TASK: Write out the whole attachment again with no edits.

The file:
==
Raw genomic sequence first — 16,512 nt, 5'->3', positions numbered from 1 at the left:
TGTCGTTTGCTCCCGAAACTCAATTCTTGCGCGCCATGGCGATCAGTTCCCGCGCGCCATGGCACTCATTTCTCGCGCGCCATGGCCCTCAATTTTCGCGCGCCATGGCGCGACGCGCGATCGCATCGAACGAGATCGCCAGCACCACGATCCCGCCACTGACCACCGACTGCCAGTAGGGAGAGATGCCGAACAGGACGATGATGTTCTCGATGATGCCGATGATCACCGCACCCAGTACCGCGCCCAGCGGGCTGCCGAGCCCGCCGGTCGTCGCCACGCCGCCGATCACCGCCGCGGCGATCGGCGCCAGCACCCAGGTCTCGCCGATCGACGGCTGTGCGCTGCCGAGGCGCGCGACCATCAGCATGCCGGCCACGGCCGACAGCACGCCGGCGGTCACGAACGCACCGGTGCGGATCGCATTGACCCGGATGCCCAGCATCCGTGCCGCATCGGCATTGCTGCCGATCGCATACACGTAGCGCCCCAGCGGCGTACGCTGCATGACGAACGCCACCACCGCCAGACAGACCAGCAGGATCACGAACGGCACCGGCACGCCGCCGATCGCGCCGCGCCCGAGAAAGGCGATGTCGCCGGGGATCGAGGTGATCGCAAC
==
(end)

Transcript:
Raw genomic sequence first — 16,512 nt, 5'->3', positions numbered from 1 at the left:
TGTCGTTTGCTCCCGAAACTCAATTCTTGCGCGCCATGGCGATCAGTTCCCGCGCGCCATGGCACTCATTTCTCGCGCGCCATGGCCCTCAATTTTCGCGCGCCATGGCGCGACGCGCGATCGCATCGAACGAGATCGCCAGCACCACGATCCCGCCACTGACCACCGACTGCCAGTAGGGAGAGATGCCGAACAGGACGATGATGTTCTCGATGATGCCGATGATCACCGCACCCAGTACCGCGCCCAGCGGGCTGCCGAGCCCGCCGGTCGTCGCCACGCCGCCGATCACCGCCGCGGCGATCGGCGCCAGCACCCAGGTCTCGCCGATCGACGGCTGTGCGCTGCCGAGGCGCGCGACCATCAGCATGCCGGCCACGGCCGACAGCACGCCGGCGGTCACGAACGCACCGGTGCGGATCGCATTGACCCGGATGCCCAGCATCCGTGCCGCATCGGCATTGCTGCCGATCGCATACACGTAGCGCCCCAGCGGCGTACGCTGCATGACGAACGCCACCACCGCCAGACAGACCAGCAGGATCACGAACGGCACCGGCACGCCGCCGATCGCGCCGCGCCCGAGAAAGGCGATGTCGCCGGGGATCGAGGTGATCGCAAC